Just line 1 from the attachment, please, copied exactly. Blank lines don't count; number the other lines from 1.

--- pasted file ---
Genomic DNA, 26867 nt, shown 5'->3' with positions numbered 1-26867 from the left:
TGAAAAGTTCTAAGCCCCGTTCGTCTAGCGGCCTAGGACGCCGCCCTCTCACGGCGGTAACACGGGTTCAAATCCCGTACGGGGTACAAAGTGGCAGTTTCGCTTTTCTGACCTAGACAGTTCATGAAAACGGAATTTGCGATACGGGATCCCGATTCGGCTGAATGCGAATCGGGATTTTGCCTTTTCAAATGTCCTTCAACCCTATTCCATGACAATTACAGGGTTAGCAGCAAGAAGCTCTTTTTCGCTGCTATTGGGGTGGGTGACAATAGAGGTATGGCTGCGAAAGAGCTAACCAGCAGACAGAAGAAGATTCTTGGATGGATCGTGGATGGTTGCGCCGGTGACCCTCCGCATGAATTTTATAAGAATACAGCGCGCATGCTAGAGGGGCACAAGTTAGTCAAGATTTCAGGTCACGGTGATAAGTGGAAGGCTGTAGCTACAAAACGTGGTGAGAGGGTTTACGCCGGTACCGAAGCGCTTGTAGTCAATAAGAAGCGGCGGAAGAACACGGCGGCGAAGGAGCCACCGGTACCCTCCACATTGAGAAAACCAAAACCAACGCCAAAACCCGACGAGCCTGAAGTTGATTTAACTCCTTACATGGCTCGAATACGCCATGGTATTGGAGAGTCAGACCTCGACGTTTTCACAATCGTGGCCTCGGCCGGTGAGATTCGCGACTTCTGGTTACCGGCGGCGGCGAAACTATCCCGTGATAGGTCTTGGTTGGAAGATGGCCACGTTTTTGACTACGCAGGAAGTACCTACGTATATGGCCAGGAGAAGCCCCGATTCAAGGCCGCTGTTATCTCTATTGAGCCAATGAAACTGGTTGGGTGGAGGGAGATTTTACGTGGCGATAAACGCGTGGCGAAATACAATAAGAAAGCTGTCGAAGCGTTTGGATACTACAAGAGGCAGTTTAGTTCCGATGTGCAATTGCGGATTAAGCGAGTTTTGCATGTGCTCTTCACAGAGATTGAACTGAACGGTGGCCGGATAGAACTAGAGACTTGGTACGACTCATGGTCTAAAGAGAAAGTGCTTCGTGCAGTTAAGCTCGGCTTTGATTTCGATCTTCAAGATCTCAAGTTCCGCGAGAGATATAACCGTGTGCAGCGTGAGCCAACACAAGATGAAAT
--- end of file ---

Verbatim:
Genomic DNA, 26867 nt, shown 5'->3' with positions numbered 1-26867 from the left: